Electromagnetic Modeling and Inversion on Massively Parallel Computers
A numerical method has been developed to simulate the electromagnetic (EM) response of a 3-D earth to a dipole source at frequencies ranging from 100 Hz to 100 MHz. The problem is formulated in the frequency domain with a modified vector Helmholtz equation for the scattered electric fields. The differential equation is approximated on a staggered finite-difference grid, giving a sparse complex symmetric matrix equation. The system is solved by a preconditioned quasi-minimum–residual method.
Dirichlet boundary conditions are imposed at the edges of the mesh by setting the tangential electric fields equal to zero. At frequencies less than 1 MHz, grid stretching reduces reflections off the grid boundaries. At higher frequencies, absorbing boundary conditions are imposed by making the stretching parameters of the modified vector Helmholtz equation complex to introduce loss at the boundaries.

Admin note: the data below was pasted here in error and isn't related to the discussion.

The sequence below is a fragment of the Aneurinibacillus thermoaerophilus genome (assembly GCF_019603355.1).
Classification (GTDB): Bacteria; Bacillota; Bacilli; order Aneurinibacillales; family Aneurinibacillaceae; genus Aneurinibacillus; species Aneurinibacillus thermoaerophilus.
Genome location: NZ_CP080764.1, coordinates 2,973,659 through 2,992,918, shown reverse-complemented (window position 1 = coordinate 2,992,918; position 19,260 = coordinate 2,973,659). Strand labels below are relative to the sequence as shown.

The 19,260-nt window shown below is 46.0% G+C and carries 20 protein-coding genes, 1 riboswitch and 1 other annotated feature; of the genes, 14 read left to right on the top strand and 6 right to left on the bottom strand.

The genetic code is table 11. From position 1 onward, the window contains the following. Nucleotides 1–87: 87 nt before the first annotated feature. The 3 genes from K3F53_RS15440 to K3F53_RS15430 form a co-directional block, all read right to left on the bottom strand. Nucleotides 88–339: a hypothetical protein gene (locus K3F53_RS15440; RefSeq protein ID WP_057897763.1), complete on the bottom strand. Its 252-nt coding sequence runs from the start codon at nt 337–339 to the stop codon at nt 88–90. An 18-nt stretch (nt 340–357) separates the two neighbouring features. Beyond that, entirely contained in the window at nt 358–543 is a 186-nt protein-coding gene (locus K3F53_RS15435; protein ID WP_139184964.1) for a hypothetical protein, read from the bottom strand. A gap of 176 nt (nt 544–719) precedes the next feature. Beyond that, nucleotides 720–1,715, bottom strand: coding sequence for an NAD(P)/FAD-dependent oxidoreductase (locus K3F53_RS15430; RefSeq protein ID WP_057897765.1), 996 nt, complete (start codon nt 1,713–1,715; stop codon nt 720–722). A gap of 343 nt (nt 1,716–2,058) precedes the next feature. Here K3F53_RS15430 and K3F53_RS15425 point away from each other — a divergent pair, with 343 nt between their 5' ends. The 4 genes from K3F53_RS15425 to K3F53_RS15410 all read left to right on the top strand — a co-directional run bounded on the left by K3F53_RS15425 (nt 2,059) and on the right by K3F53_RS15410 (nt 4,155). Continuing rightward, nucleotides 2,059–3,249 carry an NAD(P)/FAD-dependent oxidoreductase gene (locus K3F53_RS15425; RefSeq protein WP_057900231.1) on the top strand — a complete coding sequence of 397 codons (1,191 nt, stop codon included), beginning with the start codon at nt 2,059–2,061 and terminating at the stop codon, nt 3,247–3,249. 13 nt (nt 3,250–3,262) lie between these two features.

Iterative solution to the nonlinear 3-D EM inverse problem proceeds by linearized model updates using the method of conjugate gradients. Full wave equation modeling is employed to compute model sensitivities and predicted data in the frequency domain with the 3-D finite-difference algorithm. Both the forward and inverse solutions are implemented on a massively parallel computing platform which allows forward and inverse models with millions and ten of thousands of parameters, respectively.